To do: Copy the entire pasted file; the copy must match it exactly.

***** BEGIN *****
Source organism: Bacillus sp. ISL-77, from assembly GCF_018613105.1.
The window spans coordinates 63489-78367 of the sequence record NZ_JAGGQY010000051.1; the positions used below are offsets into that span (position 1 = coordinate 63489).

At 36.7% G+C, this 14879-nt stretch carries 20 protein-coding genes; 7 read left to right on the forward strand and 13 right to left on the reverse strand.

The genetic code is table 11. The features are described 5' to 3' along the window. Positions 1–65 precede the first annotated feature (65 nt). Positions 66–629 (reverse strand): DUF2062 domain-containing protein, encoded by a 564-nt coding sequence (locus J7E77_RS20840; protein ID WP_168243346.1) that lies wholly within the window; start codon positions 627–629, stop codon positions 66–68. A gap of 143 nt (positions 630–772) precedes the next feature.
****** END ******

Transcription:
Source organism: Bacillus sp. ISL-77, from assembly GCF_018613105.1.
The window spans coordinates 63489-78367 of the sequence record NZ_JAGGQY010000051.1; the positions used below are offsets into that span (position 1 = coordinate 63489).

At 36.7% G+C, this 14879-nt stretch carries 20 protein-coding genes; 7 read left to right on the forward strand and 13 right to left on the reverse strand.

The genetic code is table 11. The features are described 5' to 3' along the window. Positions 1–65 precede the first annotated feature (65 nt). Positions 66–629 (reverse strand): DUF2062 domain-containing protein, encoded by a 564-nt coding sequence (locus J7E77_RS20840; protein ID WP_168243346.1) that lies wholly within the window; start codon positions 627–629, stop codon positions 66–68. A gap of 143 nt (positions 630–772) precedes the next feature.